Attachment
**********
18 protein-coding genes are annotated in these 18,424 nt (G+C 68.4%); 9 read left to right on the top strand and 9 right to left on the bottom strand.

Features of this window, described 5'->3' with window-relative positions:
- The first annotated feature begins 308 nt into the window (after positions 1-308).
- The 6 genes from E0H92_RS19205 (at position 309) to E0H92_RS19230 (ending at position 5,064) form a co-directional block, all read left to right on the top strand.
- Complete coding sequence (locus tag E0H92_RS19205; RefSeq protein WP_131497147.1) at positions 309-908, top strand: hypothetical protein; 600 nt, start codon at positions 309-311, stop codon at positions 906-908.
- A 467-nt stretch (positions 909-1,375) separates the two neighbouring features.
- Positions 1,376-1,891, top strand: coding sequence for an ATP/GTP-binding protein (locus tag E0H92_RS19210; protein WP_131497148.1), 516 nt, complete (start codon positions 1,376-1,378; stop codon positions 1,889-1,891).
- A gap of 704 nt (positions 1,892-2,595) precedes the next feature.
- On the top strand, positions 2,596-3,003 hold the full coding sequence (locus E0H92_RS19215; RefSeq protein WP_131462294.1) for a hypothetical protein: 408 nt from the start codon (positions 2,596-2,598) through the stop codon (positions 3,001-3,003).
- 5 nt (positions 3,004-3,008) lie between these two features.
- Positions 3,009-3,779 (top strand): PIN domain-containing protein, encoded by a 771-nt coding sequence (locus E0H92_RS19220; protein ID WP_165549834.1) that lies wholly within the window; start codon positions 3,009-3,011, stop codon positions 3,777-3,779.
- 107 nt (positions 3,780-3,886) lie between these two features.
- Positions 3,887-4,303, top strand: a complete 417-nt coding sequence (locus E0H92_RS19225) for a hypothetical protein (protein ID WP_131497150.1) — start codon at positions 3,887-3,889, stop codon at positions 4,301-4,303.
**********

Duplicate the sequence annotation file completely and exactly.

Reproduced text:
18 protein-coding genes are annotated in these 18,424 nt (G+C 68.4%); 9 read left to right on the top strand and 9 right to left on the bottom strand.

Features of this window, described 5'->3' with window-relative positions:
- The first annotated feature begins 308 nt into the window (after positions 1-308).
- The 6 genes from E0H92_RS19205 (at position 309) to E0H92_RS19230 (ending at position 5,064) form a co-directional block, all read left to right on the top strand.
- Complete coding sequence (locus tag E0H92_RS19205; RefSeq protein WP_131497147.1) at positions 309-908, top strand: hypothetical protein; 600 nt, start codon at positions 309-311, stop codon at positions 906-908.
- A 467-nt stretch (positions 909-1,375) separates the two neighbouring features.
- Positions 1,376-1,891, top strand: coding sequence for an ATP/GTP-binding protein (locus tag E0H92_RS19210; protein WP_131497148.1), 516 nt, complete (start codon positions 1,376-1,378; stop codon positions 1,889-1,891).
- A gap of 704 nt (positions 1,892-2,595) precedes the next feature.
- On the top strand, positions 2,596-3,003 hold the full coding sequence (locus E0H92_RS19215; RefSeq protein WP_131462294.1) for a hypothetical protein: 408 nt from the start codon (positions 2,596-2,598) through the stop codon (positions 3,001-3,003).
- 5 nt (positions 3,004-3,008) lie between these two features.
- Positions 3,009-3,779 (top strand): PIN domain-containing protein, encoded by a 771-nt coding sequence (locus E0H92_RS19220; protein ID WP_165549834.1) that lies wholly within the window; start codon positions 3,009-3,011, stop codon positions 3,777-3,779.
- 107 nt (positions 3,780-3,886) lie between these two features.
- Positions 3,887-4,303, top strand: a complete 417-nt coding sequence (locus E0H92_RS19225) for a hypothetical protein (protein ID WP_131497150.1) — start codon at positions 3,887-3,889, stop codon at positions 4,301-4,303.